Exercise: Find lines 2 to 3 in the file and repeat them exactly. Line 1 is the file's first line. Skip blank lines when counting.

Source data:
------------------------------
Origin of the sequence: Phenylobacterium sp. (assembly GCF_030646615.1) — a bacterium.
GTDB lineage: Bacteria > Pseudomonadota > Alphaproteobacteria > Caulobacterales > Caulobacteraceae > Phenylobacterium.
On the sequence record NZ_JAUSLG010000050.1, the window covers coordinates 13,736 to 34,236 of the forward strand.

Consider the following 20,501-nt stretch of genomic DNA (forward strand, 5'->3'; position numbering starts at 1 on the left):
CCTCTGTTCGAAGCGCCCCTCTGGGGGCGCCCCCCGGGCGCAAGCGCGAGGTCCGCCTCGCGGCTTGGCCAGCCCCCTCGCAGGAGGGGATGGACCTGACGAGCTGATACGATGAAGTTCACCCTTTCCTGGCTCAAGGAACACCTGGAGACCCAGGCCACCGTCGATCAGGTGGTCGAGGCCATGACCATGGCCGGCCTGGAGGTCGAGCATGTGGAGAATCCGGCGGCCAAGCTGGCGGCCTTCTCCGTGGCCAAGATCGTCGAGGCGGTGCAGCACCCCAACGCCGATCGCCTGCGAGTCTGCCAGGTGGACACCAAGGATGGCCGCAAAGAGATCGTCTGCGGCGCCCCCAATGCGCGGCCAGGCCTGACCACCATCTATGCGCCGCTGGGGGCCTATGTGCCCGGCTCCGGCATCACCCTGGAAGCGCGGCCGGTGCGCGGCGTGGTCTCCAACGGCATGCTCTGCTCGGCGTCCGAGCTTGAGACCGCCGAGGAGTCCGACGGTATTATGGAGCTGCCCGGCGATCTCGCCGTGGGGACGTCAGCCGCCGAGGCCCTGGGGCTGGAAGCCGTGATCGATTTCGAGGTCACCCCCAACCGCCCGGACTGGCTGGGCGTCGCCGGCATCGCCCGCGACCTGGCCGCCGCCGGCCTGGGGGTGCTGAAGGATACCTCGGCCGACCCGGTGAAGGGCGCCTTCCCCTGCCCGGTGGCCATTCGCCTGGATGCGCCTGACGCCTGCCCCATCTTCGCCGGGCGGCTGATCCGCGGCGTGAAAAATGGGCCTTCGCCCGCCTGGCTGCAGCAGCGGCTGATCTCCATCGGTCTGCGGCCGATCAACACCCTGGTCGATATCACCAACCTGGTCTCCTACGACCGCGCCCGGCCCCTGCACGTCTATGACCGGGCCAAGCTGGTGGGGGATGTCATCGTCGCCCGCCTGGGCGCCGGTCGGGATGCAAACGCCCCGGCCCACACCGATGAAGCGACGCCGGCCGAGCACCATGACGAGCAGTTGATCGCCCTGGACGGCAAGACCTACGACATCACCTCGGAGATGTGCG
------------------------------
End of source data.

GTDB lineage: Bacteria > Pseudomonadota > Alphaproteobacteria > Caulobacterales > Caulobacteraceae > Phenylobacterium.
On the sequence record NZ_JAUSLG010000050.1, the window covers coordinates 13,736 to 34,236 of the forward strand.